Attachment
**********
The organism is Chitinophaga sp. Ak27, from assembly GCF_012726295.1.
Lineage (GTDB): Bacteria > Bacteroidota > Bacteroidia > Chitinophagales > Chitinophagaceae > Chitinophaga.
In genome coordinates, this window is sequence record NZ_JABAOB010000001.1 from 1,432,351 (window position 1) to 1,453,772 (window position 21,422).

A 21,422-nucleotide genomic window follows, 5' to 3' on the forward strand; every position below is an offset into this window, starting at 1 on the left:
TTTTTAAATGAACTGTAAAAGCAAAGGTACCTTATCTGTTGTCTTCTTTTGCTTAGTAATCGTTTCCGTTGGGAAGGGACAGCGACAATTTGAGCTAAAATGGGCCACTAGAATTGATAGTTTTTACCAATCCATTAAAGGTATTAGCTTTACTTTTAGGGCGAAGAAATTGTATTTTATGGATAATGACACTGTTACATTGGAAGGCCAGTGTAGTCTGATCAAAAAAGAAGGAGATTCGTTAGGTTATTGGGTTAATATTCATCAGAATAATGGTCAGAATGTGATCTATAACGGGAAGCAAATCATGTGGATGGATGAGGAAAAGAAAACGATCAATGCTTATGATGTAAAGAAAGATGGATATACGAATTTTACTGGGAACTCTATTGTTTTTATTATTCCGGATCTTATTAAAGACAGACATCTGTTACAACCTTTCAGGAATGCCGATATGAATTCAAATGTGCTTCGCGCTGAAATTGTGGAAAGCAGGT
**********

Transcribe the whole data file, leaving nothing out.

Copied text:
The organism is Chitinophaga sp. Ak27, from assembly GCF_012726295.1.
Lineage (GTDB): Bacteria > Bacteroidota > Bacteroidia > Chitinophagales > Chitinophagaceae > Chitinophaga.
In genome coordinates, this window is sequence record NZ_JABAOB010000001.1 from 1,432,351 (window position 1) to 1,453,772 (window position 21,422).

A 21,422-nucleotide genomic window follows, 5' to 3' on the forward strand; every position below is an offset into this window, starting at 1 on the left:
TTTTTAAATGAACTGTAAAAGCAAAGGTACCTTATCTGTTGTCTTCTTTTGCTTAGTAATCGTTTCCGTTGGGAAGGGACAGCGACAATTTGAGCTAAAATGGGCCACTAGAATTGATAGTTTTTACCAATCCATTAAAGGTATTAGCTTTACTTTTAGGGCGAAGAAATTGTATTTTATGGATAATGACACTGTTACATTGGAAGGCCAGTGTAGTCTGATCAAAAAAGAAGGAGATTCGTTAGGTTATTGGGTTAATATTCATCAGAATAATGGTCAGAATGTGATCTATAACGGGAAGCAAATCATGTGGATGGATGAGGAAAAGAAAACGATCAATGCTTATGATGTAAAGAAAGATGGATATACGAATTTTACTGGGAACTCTATTGTTTTTATTATTCCGGATCTTATTAAAGACAGACATCTGTTACAACCTTTCAGGAATGCCGATATGAATTCAAATGTGCTTCGCGCTGAAATTGTGGAAAGCAGGT